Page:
BassWestUSA - March/April, 2011, Page 73

The four Z-Man soft-plastic baits accounted for about 75% of the 5,570 bass we caught in 2010. From our experiences, Z-Man’s ElaZtech nesse baits are the best soft- plastic nesse baits. We nd that they elicit more strikes for us than other soft-plastic baits. Furthermore, they are so durable that the same bait can be used to catch 150 or more bass, and as these lures become more worn and torn, they become more allur- ing and inveigle more bass. Another positive feature is that the well-worn ZinkerZ and Finesse WormZ readily absorb Gulp! Alive! nightcrawler scent. The four most fruitful colors in 2010 were Junebug, white, peanut butter and jelly, and green pumpkin. We retrieve these lures four different ways: swim and glide; hop and bounce; drag and dead stick; and straight swim. We rarely probe water deeper than 12 feet and prefer depths of one to eight feet – even in the dead of winter and heat of the summer. Because the weight of the jig-and-soft-plastic combo is extremely light, neophytes to Midwest nesse often complain that they can’t feel what the lure is doing and where it is – especially when it is windy. Unfortunately the no-feel element of the retrieve becomes so disconcerting that many neophytes give up before they master the manifold virtues of the no-feel presentation. Ninety percent of the time, we shake our rods during the retrieve rather than hold- ing them steady and implementing the do-nothing retrieve that Charlie Brewer of Law- renceburg, Tennessee, popularized decades ago or the I-Motion tactic that some Japanese nesse anglers have recently discovered. Sometimes the shakes are slight and intermit- tent. At other times they are vigorous and constant. One of the critical factors of each outing revolves around determining the type of shakes and weight size of the jig that are the most productive. In the waterways that we sh, we ply a lot of shorelines. We rarely probe brush piles or similar objects, and that’s because we suspect that many of the bass that inhabit those con nes are relatively inactive. What’s more, our tackle isn’t suitable for extracting bass out of those quagmires. Instead we spend a lot of time focusing on what Guido Hibdon used to call nothing- looking areas. We have found that the bass that inhabit these featureless areas are often overlooked by other anglers, and we also suspect that these bass are more active than the ones that are buried in brush or other objects. We also probe beds of submerged vegetation, such as coontail, bushy pondweed, milfoil, and curly-leaf pondweed, as well as the outside edges of patches of American water willows. There are many weeks throughout a year when we will nd riprap and rocky shore- lines, as well as shallow offshore rocky humps, to be more fruitful than the featureless shorelines and patches of vegetation. This often occurs for a month after the spawn and during many weeks during the fall. We have noticed that the rock-paved parts pay good dividends when the curly-leaf pondweed wilts in June and some of the other vegetation disintegrates as the water temperature drops in the fall.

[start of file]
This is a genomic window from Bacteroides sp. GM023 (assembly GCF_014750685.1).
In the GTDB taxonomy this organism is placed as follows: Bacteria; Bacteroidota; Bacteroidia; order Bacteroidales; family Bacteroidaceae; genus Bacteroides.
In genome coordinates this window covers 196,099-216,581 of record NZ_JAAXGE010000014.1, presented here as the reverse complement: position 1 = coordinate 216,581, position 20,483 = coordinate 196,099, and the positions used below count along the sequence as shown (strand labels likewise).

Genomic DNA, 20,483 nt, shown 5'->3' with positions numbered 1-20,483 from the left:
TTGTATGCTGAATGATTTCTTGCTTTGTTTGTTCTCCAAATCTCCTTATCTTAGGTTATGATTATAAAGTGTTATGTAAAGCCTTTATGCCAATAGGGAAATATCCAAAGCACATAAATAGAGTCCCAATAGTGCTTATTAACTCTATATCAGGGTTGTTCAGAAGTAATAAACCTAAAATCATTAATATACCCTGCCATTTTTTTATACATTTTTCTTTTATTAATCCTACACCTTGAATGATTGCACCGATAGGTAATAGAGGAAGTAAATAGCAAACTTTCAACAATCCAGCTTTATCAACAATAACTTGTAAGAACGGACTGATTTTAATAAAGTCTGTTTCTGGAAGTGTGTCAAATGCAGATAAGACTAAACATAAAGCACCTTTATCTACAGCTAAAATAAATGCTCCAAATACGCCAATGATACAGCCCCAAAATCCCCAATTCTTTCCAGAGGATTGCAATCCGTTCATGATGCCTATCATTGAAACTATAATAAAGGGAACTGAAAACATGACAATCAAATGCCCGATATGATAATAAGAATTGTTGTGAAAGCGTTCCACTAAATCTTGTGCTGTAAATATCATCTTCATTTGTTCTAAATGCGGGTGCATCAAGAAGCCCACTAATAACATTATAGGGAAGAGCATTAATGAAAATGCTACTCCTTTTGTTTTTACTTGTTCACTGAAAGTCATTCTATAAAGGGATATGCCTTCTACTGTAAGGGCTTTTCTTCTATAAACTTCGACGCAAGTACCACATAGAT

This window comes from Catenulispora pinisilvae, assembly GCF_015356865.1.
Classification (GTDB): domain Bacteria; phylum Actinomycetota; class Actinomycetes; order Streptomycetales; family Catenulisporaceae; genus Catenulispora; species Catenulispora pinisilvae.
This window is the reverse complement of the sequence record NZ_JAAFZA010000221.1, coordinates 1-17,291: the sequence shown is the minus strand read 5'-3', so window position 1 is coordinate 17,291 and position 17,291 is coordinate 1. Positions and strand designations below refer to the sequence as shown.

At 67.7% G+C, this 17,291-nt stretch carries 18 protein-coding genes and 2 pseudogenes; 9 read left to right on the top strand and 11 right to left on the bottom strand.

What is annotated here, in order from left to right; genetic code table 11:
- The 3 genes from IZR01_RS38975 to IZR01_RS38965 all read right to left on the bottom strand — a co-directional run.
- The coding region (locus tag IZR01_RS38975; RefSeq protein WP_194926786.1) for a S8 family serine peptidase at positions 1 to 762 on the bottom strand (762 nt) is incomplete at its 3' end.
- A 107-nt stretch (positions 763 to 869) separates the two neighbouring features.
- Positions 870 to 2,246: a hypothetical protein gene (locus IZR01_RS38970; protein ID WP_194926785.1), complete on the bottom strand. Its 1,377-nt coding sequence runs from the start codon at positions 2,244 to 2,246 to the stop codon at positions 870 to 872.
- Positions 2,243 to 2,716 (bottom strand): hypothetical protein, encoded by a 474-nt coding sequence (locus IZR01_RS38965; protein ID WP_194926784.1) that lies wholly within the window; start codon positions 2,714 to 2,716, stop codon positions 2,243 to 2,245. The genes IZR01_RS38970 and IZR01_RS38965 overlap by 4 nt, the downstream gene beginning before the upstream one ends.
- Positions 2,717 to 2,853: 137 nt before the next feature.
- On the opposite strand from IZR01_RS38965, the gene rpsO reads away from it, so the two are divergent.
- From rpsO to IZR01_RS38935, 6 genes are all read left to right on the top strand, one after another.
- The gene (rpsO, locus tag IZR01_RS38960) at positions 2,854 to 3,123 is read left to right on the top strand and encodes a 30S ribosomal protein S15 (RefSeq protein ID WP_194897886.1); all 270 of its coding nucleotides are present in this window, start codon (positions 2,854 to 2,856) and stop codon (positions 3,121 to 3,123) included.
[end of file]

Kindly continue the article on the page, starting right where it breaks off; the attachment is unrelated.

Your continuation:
March/April 2011